“The People’s Choice Classic is always an exhilarating preview to the six-stage Santos Tour Down Under and in 2014 we’ll see riders start the closed-circuit race on Victoria Drive,” Mr Bignell said.
“The peloton will test their legs on a route that takes them over the River Torrens and through Adelaide’s beautiful parklands, with plenty of great vantage points for fans to enjoy the action while perhaps enjoying a picnic by the river.
“For the first time the race will travel past the scenic northern edge of the University of Adelaide.”
How an SMS message saved the iconic Basque team from disappearing
Acting on a hunch and a touch of desperation, Kiko García, Oakley marketing manager, picked up his mobile in late August and sent a SMS to the one man he believed could single-handedly turn things around for Euskatel-Euskadi: Fernando Alonso.
That one SMS was the spark that unleashed a chain of events that delivered the news last week that Alonso would take over ownership of the struggling Euskaltel-Euskadi team, saving it from extinction.
McQuaid proposes policy to restructure team model
UCI President Pat McQuaid has unveiled new policy proposals which aims to prevent doping by ensuring that teams are no long structured on the historic model that left riders without adequate mentoring, support and supervision.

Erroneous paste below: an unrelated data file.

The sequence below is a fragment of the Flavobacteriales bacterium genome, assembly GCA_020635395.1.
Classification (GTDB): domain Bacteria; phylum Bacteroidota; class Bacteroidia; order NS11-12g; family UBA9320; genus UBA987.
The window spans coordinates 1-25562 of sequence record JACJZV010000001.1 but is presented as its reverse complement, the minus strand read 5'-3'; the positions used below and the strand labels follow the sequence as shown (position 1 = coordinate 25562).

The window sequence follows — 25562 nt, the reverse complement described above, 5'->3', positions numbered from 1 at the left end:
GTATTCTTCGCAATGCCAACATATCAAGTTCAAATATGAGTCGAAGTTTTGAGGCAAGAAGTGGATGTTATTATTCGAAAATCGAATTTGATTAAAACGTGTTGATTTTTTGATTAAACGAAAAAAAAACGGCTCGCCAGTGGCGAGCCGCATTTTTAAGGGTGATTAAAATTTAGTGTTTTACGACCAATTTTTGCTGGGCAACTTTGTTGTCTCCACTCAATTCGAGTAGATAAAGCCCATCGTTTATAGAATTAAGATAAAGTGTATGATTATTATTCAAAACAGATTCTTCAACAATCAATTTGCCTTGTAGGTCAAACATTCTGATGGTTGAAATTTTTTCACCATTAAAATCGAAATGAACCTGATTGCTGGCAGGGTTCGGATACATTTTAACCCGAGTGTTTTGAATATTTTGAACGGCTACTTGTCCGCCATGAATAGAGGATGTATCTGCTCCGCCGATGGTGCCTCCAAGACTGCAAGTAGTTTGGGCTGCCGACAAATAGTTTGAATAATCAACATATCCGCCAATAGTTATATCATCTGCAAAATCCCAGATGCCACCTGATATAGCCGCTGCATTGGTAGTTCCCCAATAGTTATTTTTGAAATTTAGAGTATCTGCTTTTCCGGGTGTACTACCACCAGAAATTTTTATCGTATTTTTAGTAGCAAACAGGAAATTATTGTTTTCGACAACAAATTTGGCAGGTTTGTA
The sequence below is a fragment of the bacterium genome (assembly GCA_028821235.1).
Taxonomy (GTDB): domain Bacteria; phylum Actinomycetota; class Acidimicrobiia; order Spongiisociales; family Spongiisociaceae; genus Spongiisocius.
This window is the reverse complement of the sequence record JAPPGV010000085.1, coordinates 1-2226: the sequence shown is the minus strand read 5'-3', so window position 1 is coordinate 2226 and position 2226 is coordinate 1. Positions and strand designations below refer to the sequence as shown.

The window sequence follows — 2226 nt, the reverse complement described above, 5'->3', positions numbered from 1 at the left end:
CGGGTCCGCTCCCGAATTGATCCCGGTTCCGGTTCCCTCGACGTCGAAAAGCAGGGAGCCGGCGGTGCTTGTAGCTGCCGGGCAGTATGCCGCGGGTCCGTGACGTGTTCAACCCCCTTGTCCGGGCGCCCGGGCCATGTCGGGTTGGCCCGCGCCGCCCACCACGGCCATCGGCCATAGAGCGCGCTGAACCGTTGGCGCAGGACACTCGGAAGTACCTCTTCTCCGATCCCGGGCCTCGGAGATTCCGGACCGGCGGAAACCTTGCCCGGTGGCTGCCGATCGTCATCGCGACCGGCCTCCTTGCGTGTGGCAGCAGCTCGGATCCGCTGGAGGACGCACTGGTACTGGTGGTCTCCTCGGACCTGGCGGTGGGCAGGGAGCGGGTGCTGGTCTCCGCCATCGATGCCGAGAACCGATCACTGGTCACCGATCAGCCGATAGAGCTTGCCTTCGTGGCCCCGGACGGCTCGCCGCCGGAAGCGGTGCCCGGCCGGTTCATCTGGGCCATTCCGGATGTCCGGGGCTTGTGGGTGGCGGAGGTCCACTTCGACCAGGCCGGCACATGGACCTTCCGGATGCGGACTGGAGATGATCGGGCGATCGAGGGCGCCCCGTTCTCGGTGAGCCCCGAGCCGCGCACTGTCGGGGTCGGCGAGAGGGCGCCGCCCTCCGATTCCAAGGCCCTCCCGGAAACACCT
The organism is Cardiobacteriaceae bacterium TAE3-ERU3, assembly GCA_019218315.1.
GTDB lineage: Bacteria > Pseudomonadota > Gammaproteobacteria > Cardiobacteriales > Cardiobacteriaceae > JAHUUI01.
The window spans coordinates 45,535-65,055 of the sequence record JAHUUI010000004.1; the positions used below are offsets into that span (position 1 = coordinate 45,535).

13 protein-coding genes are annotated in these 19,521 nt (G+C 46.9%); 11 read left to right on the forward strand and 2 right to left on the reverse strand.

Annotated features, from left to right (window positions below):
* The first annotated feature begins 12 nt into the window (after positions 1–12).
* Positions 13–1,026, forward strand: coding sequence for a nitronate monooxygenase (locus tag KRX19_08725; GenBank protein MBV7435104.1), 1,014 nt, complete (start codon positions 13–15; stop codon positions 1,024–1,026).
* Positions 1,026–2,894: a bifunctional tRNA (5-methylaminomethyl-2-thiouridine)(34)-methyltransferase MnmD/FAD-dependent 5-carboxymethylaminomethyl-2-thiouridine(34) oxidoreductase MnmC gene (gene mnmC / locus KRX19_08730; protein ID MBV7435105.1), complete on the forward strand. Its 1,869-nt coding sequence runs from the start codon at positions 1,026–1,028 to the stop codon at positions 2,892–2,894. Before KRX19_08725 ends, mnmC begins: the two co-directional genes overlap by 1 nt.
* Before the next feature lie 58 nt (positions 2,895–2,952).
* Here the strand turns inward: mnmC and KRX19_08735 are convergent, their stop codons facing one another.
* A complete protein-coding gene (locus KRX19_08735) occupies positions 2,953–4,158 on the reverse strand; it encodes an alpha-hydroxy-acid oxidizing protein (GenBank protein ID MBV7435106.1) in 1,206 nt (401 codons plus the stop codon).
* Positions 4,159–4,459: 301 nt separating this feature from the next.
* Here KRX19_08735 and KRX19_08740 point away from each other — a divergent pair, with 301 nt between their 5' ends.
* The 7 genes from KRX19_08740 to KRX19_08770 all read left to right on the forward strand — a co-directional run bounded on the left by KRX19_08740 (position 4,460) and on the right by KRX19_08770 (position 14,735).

McQuaid stated in a press release that the UCI had a pivotal role to play in supporting teams and riders in creating an environment that continues to be conducive to the cultural change within cycling.
“Today’s riders should never be faced with having to make the same choices as previous generations,” said McQuaid in a press release.
McQuaid announced that the foundation of his new policy was the proposed introduction of a skills certification standard to ensure that those working within professional cycling as doctors, coaches and sports directors are suitably qualified and approved to do so.
The UCI President is proposing new team structures to ensure that there is one doctor, one coach and one sports director, each with separate responsibilities, for every seven riders.
“This will enhance the level of monitoring care and support available to each rider, thereby helping riders to better manage their workload, race schedule and recovery,” said McQuaid.
McQuaid acknowledged that the UCI must also introduce a sustainable and long lasting economic model to assist teams in implementing the initiatives that he is proposing.
“This may well require the UCI to reduce the size of teams at UCI World Tour level and UCI Continental level by five or more riders respectively,” he said.